Voyage to a romantic Italian seaside village
When you picture classic Italian romance (think Lady-and-the-Tramp-sharing-a-plate-of-spaghetti-and-meatballs-while-staring-into-each-other’s-eyes romance), the setting could be Portovenere.
Set on the Gulf of Poets (Golfo dei Poeti), Portovenere served as inspiration for the works of English poets Lord Byron and Percy Shelley in the early 1800s, which speaks volumes for just how romantic this idyllic seaside village really is.
Stroll along winding cobblestone streets to San Pietro Church, which sits upon a site that’s believed to have once been a temple to Venus, or Venere in Italian, which is where Portovenere got its name. Look up and you’ll see the imposing Doria Castle, which was built by the Genoans to loom over Portovenere like a dark, menacing storm cloud (although the view from the site is anything but gloomy!).
Meander along the harbor promenade lined with colorful houses and restaurants serving freshly caught seafood, or enjoy a glass of vino at one of the waterfront bars. But make sure you visit Grotta Dell’Arpaia, where Lord Byron used to swim and relax during the 1820s. It’s easy to see how Byron was inspired to write some of his most romantic works here.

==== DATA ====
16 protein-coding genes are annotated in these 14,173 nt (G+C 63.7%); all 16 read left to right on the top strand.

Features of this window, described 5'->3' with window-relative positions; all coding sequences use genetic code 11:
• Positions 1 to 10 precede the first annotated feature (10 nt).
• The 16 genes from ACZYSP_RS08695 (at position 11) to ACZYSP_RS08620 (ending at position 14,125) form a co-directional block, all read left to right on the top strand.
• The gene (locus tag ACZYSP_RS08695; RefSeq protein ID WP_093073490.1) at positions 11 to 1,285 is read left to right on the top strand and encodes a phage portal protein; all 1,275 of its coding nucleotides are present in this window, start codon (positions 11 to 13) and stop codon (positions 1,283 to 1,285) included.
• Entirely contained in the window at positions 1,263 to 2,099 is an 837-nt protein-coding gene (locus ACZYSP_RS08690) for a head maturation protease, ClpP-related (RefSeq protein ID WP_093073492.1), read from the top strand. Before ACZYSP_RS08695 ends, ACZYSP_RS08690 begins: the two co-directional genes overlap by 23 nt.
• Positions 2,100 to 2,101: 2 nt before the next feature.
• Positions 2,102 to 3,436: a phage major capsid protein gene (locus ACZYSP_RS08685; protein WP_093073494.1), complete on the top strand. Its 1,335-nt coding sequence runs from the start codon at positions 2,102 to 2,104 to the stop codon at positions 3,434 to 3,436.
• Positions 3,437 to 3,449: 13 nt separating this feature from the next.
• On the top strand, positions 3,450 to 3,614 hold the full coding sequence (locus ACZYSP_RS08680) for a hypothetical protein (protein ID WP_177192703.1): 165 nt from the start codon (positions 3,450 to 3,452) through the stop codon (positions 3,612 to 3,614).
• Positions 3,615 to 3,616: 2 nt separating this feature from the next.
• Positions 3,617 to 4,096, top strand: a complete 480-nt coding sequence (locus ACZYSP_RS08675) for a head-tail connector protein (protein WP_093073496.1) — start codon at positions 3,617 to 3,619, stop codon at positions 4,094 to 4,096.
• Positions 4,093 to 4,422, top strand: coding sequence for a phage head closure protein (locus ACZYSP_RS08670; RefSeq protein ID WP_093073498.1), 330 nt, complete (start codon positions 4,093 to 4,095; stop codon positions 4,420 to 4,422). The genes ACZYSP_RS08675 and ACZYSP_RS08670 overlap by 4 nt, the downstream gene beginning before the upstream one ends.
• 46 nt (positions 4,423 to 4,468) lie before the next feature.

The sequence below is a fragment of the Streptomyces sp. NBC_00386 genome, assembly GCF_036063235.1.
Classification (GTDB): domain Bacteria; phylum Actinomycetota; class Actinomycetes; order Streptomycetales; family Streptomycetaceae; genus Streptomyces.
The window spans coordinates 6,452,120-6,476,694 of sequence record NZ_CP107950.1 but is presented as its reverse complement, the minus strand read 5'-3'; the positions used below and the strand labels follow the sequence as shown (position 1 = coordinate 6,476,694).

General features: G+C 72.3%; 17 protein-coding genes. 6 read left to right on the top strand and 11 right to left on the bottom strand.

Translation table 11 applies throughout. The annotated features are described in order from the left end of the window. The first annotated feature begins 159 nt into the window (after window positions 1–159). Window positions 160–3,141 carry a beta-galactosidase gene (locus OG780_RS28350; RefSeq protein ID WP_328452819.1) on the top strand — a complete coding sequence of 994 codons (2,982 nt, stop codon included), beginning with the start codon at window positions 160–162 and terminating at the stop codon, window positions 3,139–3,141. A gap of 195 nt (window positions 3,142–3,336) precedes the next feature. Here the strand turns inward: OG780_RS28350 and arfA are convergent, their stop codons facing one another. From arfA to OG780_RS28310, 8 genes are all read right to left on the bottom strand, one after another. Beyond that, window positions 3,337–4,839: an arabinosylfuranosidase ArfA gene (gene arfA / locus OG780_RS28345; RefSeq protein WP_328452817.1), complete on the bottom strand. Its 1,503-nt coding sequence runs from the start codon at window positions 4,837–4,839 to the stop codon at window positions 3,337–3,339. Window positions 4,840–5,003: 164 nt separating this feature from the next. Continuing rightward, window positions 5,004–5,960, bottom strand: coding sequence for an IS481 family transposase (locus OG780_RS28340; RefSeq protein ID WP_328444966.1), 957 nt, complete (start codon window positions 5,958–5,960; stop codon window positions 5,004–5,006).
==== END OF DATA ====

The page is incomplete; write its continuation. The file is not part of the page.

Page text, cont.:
Constructed to appear to be looming over Portovenere like a dark and dangerous storm cloud, the castle was once the town’s defense. The view of the town and surrounding seascape are fantastic and remain largely unchanged from when soldiers and locals alike sought shelter within its high stone walls.
CHURCH OF ST. PETER
CHURCH OF ST. PETER
Dedicated in 1198, the church sits on the foundation of what is thought to have been an ancient Roman temple dedicated to Venus. The church was a gift from the Republic of Genoa to the citizens of Portovenere for their vigorous defense of the town.
Though much of this ancient grotto is in ruins, with jagged cliffs and the turquoise Ligurian Sea, Lord Byron’s Grotto remains a beautiful site. At the end of Portoverne’s peninsula, this site was named for the famed English poet who loved to swim and relax here in the 1820’s.
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Portovenere, Italy At a glance